Katrina was a perfect example; before the hurricane devastated New Orleans the Federal government allocated funding to sure-up the levy system around New Orleans, the money was re-directed by the state and local officials to repair locks and other projects.

Katrina came, the levies failed, the rest is history.

In a rush to help money was given away to victims by the truck load, very soon it was discovered the “victims” were living better than ever, with more money than ever, and fraud was the name of the game.

Years later, those who received money they were not entitled to were given a free-pass by President Obama – If you made less than $90,000 a year just keep the money.

Why would we expect anything different this time around?

Pork packing a bill is nothing less than a sign of laziness on the part of our Legislators. Instead of doing the work and individually addressing legislation as it should be, they take the lazy way out.

Let’s start with $20 Billion that will cover the funds needed by NFIP, the requested monies by the Corps of Engineers, the emergency repairs, with funds left over.

bureaucratsThen force the legislators to do their jobs – with full accountability.

Hurricane Sandy Pork Bill

When you consider the enormity of the damage caused by Hurricane Sandy its apparent the cost of restoration will be large and you want to help those whose lives were basically turned upside down, physically and financially.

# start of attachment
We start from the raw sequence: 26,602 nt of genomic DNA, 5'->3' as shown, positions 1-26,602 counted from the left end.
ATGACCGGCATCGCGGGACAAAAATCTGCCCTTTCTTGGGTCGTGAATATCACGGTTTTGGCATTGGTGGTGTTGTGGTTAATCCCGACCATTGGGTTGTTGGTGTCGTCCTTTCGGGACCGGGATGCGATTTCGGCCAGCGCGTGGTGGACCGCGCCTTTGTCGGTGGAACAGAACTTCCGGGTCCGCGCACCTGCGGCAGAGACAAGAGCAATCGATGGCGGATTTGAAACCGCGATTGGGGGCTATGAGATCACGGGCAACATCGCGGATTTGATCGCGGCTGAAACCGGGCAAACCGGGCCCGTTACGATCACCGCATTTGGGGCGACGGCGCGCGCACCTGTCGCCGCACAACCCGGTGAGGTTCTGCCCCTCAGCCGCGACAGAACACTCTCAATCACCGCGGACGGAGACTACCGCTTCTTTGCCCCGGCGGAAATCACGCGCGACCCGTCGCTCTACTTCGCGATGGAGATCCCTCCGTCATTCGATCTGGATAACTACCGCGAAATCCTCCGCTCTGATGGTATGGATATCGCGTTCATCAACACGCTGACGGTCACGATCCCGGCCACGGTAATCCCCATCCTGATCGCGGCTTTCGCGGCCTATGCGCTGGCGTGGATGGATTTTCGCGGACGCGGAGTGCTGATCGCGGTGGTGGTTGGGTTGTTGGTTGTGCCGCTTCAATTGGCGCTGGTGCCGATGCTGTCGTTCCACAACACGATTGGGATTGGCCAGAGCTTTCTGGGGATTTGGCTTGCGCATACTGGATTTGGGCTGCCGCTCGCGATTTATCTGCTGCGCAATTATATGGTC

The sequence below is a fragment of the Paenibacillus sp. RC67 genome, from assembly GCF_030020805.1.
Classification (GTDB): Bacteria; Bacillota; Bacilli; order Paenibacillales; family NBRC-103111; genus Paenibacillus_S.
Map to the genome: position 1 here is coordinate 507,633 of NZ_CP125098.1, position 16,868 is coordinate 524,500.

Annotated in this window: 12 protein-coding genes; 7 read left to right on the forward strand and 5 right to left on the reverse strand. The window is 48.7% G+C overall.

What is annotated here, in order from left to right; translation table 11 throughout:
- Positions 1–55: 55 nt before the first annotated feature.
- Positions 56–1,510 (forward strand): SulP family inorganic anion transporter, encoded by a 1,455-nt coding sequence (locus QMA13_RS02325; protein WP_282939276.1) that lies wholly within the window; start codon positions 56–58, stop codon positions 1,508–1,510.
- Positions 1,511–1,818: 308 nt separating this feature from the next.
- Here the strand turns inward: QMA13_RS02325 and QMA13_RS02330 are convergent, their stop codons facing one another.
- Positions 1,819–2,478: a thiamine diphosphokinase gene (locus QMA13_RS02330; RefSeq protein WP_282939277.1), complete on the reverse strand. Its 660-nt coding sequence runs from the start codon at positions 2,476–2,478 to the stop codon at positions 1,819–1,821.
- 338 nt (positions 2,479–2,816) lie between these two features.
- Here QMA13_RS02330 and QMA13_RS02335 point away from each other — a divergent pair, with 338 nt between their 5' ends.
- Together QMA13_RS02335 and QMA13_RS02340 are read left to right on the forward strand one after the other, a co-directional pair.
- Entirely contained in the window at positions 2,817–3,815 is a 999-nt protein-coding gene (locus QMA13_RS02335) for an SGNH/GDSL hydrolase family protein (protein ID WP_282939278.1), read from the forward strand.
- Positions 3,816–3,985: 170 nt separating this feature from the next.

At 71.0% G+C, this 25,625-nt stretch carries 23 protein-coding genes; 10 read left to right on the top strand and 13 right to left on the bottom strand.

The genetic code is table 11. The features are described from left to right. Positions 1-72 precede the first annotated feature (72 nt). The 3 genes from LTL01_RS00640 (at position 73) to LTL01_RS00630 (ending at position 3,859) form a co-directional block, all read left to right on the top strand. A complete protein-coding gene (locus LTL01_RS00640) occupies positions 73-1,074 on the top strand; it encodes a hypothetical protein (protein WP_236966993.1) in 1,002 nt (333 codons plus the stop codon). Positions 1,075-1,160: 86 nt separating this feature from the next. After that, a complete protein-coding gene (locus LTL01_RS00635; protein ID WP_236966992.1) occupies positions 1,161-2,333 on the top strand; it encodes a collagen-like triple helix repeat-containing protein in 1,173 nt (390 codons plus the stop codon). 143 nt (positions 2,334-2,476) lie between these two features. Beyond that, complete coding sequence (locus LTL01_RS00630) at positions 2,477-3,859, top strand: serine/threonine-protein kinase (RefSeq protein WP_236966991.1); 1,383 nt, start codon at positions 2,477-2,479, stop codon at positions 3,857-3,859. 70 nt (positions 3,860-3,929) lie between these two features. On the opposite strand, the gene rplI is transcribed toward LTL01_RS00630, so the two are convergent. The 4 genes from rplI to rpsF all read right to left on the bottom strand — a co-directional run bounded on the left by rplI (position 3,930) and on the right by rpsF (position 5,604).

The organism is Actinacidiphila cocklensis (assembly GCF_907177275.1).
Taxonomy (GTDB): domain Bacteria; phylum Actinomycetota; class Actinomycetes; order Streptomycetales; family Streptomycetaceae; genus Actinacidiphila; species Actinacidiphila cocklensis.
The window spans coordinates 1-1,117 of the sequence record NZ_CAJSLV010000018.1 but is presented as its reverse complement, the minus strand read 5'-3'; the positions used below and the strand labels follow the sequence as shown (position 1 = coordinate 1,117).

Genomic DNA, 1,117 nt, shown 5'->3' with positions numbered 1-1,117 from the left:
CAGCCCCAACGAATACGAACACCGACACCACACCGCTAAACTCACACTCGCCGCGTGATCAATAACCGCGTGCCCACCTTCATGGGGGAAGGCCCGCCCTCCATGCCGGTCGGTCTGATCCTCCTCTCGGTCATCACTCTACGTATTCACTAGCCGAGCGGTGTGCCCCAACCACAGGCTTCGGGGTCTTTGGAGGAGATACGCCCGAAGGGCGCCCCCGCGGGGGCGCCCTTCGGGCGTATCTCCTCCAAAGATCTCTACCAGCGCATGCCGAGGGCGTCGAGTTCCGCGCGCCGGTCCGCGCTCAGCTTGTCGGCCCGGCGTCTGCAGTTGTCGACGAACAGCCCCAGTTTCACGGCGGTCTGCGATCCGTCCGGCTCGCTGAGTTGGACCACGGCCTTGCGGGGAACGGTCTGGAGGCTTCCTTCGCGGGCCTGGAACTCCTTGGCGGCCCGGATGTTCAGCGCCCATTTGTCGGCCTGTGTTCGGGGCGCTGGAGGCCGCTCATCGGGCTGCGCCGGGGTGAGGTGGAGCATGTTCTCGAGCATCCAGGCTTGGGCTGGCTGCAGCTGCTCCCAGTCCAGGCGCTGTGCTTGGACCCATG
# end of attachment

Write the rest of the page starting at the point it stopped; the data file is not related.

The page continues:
We also expect our government to assist physically and financially, that is one reason we pay taxes (some of us anyway) so those in need have the resources necessary when a disaster strikes.

We want those funds available and a plan in place to put those funds to work without delay. What we don’t want is to rush to spend, wasting those funds. But waste is exactly what is going on with the relief bill for Hurricane Sandy victims.

You would have thought that we gained some insight in how to plan, manage, dispense, and account for the funds spent for disaster recovery given the history of such events, but alas it seems we have learned little if anything and the Hurricane Sandy relief bill is an example of that failure.

The bill itself, while well meaning, is criminal since so many expenditures listed are not related to Hurricane Sandy at all. Criminal in the sense that those people and areas so desperate for financial help will be deprived because of the waste packed in this bill.

An examination of this bill reveals allocations that are unnecessary, many which could be postponed, and some border on ridiculous.

Looking at some of these allocations, which are grouped according to department, you don’t have to read very long before you begin to question the allocation of funds.

First section – Agriculture Department;

‘‘Emergency Forest Restoration Program’’ (pg2 line 17) – $58,855,000, to remain available until expended, of which $49,010,000 is for expenses resulting from a major disaster.

And just what is the EFRP? EFRP provides payments to eligible owners of non-industrial private forest (NIPF) land to carry out emergency measures to restore land damaged by a natural disaster.

Really? $49 Million for private forest land restoration? I’m sure there are tree farmers and tree huggers who would argue the legitimacy of this funding but the timing couldn’t be worse.